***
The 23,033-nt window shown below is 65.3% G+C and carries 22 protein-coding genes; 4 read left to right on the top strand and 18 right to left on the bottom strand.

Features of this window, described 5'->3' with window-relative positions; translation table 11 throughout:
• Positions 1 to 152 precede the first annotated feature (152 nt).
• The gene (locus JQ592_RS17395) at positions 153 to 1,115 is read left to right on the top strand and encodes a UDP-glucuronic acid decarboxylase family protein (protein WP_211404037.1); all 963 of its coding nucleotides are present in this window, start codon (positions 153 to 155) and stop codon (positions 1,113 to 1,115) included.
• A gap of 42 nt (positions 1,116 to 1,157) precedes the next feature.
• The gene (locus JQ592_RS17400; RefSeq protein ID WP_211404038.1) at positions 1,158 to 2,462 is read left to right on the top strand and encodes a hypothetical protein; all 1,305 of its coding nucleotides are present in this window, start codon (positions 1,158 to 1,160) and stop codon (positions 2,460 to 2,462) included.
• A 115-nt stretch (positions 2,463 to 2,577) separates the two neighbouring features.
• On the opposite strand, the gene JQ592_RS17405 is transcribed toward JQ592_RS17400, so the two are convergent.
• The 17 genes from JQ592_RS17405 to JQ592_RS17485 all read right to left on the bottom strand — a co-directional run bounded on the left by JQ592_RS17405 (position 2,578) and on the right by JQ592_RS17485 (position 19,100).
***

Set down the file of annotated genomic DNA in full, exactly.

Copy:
The 23,033-nt window shown below is 65.3% G+C and carries 22 protein-coding genes; 4 read left to right on the top strand and 18 right to left on the bottom strand.

Features of this window, described 5'->3' with window-relative positions; translation table 11 throughout:
• Positions 1 to 152 precede the first annotated feature (152 nt).
• The gene (locus JQ592_RS17395) at positions 153 to 1,115 is read left to right on the top strand and encodes a UDP-glucuronic acid decarboxylase family protein (protein WP_211404037.1); all 963 of its coding nucleotides are present in this window, start codon (positions 153 to 155) and stop codon (positions 1,113 to 1,115) included.
• A gap of 42 nt (positions 1,116 to 1,157) precedes the next feature.
• The gene (locus JQ592_RS17400; RefSeq protein ID WP_211404038.1) at positions 1,158 to 2,462 is read left to right on the top strand and encodes a hypothetical protein; all 1,305 of its coding nucleotides are present in this window, start codon (positions 1,158 to 1,160) and stop codon (positions 2,460 to 2,462) included.
• A 115-nt stretch (positions 2,463 to 2,577) separates the two neighbouring features.
• On the opposite strand, the gene JQ592_RS17405 is transcribed toward JQ592_RS17400, so the two are convergent.
• The 17 genes from JQ592_RS17405 to JQ592_RS17485 all read right to left on the bottom strand — a co-directional run bounded on the left by JQ592_RS17405 (position 2,578) and on the right by JQ592_RS17485 (position 19,100).